Where Are You, Rhythmic Authors?

Reading Moby Dick out loud to my son — at his request with “no scary parts, dad” — I’m amazed at the difference in rhythm between contemporary fiction of this century and the last two. I know Melville’s a special case, all manic skipping lines, excitement, exasperation, then thunk, dead stop, horror. I know. But today’s work doesn’t really compare.

OK, that makes me sound about eighty years older than I actually am. But you all know what I’m talking about. I’m wracking my brain trying to come up with a fair, passing delightful, contemporary prose stylist. I’m sure there are some that are absolute pleasures to read aloud. I’m sure I’ve even read some. The only real stylist I can think of is Hemingway and he’s defiantly not delightful in the sense I’m thinking of. He’s more “Get out from between me and my drink so I can shoot that lion.”

Anyone got any ideas? If you want to recommend someone I’d appreciate it. Bonus points if the author has published short stories I can easily find in a used book store.

8 thoughts on “Where Are You, Rhythmic Authors?

  1. Hmm.

    I’ve found that reading Patrick O’Brian out loud is a satisfying experience. Lots of Gene Wolfe passages too. Some Flannery O’Connor. Not sure if that’s the same as Melville’s rhythm though.

  2. Ok. This topic really got me thinking. It is hard to find authors who have a rhthym, a groove. I came up with Gabriel Garcia Marquez (and he does have short stories). I love his work. Here is one of his quotes:
    “If I knew that today would be the last time I’d see you, I would hug you tight and pray the Lord be the keeper of your soul. If I knew that this would be the last time you’d pass through this door, I’d embrace you, kiss you, and call you back for one more. If I knew that this would be the last time I would hear your voice, I’d take hold of each word to be able to hear it over and over again. If I knew this is the last time I’d see you, I’d tell you I love you, and would not just assume foolishly you know it already.”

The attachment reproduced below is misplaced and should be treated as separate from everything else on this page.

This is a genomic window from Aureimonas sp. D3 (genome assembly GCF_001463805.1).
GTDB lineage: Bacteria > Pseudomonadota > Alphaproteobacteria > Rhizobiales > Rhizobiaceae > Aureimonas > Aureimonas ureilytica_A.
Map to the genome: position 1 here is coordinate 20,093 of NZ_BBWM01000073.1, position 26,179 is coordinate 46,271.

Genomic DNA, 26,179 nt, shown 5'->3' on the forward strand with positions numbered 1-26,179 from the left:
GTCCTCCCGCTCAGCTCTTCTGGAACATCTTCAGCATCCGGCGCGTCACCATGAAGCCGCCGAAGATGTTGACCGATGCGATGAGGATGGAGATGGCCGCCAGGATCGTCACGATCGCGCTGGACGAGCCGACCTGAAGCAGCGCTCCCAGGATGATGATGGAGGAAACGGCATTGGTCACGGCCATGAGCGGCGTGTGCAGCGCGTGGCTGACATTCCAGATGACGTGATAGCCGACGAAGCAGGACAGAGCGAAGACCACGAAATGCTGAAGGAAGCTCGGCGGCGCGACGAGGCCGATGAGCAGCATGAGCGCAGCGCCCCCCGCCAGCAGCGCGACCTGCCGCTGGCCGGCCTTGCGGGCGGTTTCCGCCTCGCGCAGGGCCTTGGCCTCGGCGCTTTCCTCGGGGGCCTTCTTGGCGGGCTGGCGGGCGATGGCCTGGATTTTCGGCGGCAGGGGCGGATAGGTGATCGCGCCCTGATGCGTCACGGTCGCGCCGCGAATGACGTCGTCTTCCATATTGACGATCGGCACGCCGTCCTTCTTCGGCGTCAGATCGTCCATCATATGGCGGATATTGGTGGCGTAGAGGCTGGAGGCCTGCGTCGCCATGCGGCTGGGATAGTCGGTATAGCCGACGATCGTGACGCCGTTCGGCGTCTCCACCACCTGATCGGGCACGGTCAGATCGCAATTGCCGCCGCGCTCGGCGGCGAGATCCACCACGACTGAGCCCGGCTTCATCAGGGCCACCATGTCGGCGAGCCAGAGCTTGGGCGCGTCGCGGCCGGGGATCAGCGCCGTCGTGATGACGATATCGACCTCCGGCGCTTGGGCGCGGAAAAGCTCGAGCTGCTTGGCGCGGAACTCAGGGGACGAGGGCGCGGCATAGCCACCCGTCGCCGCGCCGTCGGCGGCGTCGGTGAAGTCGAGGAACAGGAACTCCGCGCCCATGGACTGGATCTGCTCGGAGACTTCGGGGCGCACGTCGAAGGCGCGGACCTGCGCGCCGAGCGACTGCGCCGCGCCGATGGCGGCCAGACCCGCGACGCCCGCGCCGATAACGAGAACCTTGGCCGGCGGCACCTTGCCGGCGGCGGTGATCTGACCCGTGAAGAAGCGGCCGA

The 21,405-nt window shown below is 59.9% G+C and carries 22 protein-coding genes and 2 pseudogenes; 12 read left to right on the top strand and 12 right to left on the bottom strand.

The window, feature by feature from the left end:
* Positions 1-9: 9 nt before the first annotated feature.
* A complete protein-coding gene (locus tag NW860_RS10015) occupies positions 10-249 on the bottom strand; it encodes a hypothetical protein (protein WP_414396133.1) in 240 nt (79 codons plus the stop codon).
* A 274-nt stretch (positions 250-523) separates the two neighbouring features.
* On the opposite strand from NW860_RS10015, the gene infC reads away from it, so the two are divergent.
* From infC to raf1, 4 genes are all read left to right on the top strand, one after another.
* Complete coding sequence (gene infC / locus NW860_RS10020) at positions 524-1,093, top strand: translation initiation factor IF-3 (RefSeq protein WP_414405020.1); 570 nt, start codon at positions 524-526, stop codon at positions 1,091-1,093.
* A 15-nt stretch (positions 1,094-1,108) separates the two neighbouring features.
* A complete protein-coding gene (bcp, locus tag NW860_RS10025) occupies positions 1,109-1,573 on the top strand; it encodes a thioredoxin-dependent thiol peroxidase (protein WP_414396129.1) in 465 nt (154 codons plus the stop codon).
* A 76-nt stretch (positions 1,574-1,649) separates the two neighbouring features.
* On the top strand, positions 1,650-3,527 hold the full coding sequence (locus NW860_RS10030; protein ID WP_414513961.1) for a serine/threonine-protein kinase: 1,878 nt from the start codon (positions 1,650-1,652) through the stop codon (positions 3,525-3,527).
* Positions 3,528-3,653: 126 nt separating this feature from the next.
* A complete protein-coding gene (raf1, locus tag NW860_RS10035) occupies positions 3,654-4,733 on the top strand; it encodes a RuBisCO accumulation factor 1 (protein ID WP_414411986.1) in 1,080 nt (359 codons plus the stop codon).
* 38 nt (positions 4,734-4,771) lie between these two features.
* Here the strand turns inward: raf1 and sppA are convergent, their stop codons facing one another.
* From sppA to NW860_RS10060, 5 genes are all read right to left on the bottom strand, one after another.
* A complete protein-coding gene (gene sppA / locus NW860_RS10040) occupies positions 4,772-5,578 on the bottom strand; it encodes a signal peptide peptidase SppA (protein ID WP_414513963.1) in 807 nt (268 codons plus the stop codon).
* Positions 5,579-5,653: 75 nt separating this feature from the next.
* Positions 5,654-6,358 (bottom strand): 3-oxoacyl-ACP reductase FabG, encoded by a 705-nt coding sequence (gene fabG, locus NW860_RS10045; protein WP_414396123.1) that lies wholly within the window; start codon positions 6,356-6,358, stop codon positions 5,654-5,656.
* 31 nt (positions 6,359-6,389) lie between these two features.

hmm. good stuff.

  3. Wow, what a great point you make. You know, all this crap about writing in plain language is deeply misunderstood by the modern authors. In the quest for the mighty dollar they often forget the power of style. I read many good stories, but I am missing the style… the rhythm…
    I’ll come back, maybe your readers will come up with something.

  4. Thanks for the link, Heather.

    I’ve read one short story by Marquez, Maestro. My terrible memory is preventing me from remembering the title. It’s the one about the angel. I’m going to have to read Marquez’s big deal some time in the next one hundred years, aren’t I? And that passage, indeed, good stuff. Welcome to Upper Fort Stewart.

    You might, like me, Mihaela, appreciate the comment from Lorelle from her presentation at WordCamp that went something like, “Stop writing for your eighth-grade teacher. Stop writing in full sentences of complete thoughts”.

  5. “Hundred Years of Solitude”? His big one? To really appreciate it you should hear it read out loud in Spanish, though I admit, the English translation was great. A friend of mine who was a Spanish teacher used to read me a few chunks of it every now and then.

    If you want to learn to appreciate the rhythm a language can have, its ‘music’, rent a movie in a language you don’t know, one without subtitles. It will give you a whole new appreciation of the human voice and words.

  6. I love Lorelle. Now that’s a writer with style. Liz Strauss is another of my favourites, but this is not the point. In the blogosphere there are enough gems of style. What I want to see is novelist, other than Coelho writing with rhythm, style and grace.

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